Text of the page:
Although Giardiasis can be incapacitating, it is not usually life-threatening. Symptoms usually include diarrhea, increased gas, loss of appetite, abdominal cramps and bloating. These discomforts may appear a few days to a few weeks after ingestion of giardia and may last up to six weeks.

Most people are unaware that they ha e been infected and have often returned home before the onset of symptoms. Other diseases can have similar symptoms but if you have drunk untreated water you should suspect giadiases and so inform your doctor, who can prescribe medicine to cure giardia.

Water Treatment

The most certain means of destroying giardia and other organisms is to boil your water. Water should be boiled at least five minutes at sea level. Add one minute for each additional thousand feet of elevation.

Chemical treatment with iodine or chlorine effectively kills bacterial organisms but the same treatment will not reliably kill Giardia, a protozoan. Filter designed to eliminate Giardia are available but exercise care in storing the filter to prevent the contaminated parts from contac6t with the clean water outlet. Containers can also be contaminated by rinsing prior to holding filtered water.

Sanitation

Giardiasis and other diseases can be readily transmitted between humans and animals. Human or animal feces can contain the organism and good sanitary practices should be followed to prevent spreading disease through food handling. Waste should be buried 6 inches deep and 200 feet away from water sources and any water course.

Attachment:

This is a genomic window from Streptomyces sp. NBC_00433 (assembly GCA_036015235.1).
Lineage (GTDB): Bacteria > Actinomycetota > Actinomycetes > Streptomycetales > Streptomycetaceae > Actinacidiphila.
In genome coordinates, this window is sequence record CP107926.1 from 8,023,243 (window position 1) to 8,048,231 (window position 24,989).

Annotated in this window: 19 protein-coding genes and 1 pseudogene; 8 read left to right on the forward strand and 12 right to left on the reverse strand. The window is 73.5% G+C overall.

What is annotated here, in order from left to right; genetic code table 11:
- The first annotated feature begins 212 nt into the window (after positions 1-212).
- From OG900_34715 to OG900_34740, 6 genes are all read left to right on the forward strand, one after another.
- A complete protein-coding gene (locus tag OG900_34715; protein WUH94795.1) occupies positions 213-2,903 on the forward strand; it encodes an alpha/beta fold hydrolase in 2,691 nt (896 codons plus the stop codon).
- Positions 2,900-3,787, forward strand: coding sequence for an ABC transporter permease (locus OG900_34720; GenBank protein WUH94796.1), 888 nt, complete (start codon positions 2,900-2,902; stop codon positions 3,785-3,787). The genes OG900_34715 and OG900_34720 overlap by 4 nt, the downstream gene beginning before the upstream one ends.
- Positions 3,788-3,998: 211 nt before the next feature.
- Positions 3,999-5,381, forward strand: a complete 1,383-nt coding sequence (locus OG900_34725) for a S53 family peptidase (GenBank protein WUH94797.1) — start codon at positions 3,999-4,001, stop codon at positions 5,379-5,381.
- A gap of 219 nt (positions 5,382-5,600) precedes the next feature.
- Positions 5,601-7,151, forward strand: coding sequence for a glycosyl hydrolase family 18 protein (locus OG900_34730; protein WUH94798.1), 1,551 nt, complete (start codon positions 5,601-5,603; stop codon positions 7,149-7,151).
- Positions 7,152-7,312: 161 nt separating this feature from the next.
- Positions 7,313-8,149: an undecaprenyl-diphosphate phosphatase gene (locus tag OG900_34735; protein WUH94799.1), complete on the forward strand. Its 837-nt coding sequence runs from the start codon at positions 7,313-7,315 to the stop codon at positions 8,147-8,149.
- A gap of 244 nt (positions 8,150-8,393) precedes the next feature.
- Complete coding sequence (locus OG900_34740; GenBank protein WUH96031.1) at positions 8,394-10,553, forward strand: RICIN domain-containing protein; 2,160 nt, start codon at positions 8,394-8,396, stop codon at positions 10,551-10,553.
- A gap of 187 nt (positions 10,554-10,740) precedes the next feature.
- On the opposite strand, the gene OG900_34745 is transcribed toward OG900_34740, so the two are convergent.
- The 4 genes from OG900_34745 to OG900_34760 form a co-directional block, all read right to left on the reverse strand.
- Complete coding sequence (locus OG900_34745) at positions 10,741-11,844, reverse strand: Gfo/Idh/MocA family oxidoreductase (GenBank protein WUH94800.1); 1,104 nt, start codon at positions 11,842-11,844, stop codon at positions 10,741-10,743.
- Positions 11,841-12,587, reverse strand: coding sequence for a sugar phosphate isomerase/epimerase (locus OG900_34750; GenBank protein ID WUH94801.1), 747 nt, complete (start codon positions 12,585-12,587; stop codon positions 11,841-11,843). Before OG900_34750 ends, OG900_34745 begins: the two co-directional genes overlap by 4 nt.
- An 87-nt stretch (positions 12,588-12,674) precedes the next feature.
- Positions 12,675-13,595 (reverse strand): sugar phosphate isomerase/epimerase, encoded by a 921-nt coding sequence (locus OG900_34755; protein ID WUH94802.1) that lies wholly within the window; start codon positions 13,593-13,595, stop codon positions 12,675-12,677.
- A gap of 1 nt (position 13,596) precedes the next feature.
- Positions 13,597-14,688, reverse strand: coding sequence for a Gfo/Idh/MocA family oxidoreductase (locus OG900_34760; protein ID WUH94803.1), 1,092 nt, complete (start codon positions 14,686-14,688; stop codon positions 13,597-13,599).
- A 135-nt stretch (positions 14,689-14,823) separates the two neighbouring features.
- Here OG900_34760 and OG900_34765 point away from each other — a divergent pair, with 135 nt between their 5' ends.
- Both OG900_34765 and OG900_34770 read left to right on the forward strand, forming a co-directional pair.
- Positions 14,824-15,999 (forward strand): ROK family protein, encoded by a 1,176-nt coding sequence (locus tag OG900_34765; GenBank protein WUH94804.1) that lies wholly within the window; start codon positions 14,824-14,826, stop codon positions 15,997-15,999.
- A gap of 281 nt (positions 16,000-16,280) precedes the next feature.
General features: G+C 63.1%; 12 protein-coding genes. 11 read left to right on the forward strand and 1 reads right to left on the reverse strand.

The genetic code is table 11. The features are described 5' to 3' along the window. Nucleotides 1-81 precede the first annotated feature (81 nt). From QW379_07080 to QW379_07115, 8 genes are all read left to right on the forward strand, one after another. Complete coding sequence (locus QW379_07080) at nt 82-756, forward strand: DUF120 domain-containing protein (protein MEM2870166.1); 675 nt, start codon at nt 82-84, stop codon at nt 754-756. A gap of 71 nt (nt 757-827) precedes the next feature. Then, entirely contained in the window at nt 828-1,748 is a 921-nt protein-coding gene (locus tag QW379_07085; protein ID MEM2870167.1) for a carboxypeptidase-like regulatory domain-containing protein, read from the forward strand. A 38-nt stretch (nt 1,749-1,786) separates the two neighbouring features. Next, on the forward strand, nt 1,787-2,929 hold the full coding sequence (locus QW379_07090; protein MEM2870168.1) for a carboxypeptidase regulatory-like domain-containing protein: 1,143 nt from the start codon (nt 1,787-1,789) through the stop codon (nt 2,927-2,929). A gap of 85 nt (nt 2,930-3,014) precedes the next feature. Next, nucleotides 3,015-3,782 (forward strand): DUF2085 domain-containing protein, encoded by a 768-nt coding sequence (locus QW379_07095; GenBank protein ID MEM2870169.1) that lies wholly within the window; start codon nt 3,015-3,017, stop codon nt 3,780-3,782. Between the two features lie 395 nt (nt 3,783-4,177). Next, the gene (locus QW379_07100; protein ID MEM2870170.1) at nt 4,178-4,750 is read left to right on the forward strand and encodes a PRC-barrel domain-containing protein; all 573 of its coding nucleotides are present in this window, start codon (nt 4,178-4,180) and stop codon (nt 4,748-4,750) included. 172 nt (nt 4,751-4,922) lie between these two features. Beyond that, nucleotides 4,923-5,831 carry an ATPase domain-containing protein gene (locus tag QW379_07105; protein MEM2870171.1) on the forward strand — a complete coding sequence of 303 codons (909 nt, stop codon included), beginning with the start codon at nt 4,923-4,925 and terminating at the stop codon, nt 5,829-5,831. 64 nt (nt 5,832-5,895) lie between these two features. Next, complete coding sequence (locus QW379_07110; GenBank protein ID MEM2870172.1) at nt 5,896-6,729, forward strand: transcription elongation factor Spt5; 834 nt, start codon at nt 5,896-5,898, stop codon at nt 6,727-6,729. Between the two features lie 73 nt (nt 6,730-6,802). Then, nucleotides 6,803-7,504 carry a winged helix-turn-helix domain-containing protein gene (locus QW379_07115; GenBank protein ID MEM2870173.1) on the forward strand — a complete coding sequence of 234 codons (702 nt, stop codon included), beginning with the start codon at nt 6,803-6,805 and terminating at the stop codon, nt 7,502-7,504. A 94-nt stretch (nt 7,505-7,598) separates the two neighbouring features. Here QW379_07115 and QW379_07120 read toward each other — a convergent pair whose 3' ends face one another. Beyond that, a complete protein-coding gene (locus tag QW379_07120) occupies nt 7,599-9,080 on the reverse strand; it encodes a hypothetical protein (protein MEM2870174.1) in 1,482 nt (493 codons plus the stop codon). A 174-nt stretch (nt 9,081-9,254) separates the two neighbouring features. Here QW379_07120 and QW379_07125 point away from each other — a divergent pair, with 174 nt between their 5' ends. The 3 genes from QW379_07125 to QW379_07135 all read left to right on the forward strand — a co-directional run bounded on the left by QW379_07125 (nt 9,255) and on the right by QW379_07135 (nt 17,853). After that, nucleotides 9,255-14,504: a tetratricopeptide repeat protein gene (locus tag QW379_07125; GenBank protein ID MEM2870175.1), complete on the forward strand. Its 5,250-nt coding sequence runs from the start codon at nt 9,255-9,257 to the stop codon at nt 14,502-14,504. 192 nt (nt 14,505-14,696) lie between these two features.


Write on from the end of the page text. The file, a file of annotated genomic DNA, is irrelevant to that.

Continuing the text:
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Activity Info
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Hypothermia

Hypothermia, which is caused by rapid loss of body heat, is the most dangerous illness of backcountry travel. It can strike even when temperatures are well above freezing, under unexpected conditions. Drastic lowering of the inner body temperature causes rapid, progressive mental and physical collapse.

Victims often don't recognize the symptoms and don't suspect hypothermia under mild conditions. All backcountry travelers should be aware and alert to the symptoms of hypothermia and be able to act to ensure recovery. Symptoms include fits of shivering, vague and slurred speech, memory lapses, fumbling hands, a lurching walk, drowsiness and exhaustion, and apparent unconcern about physical discomfort.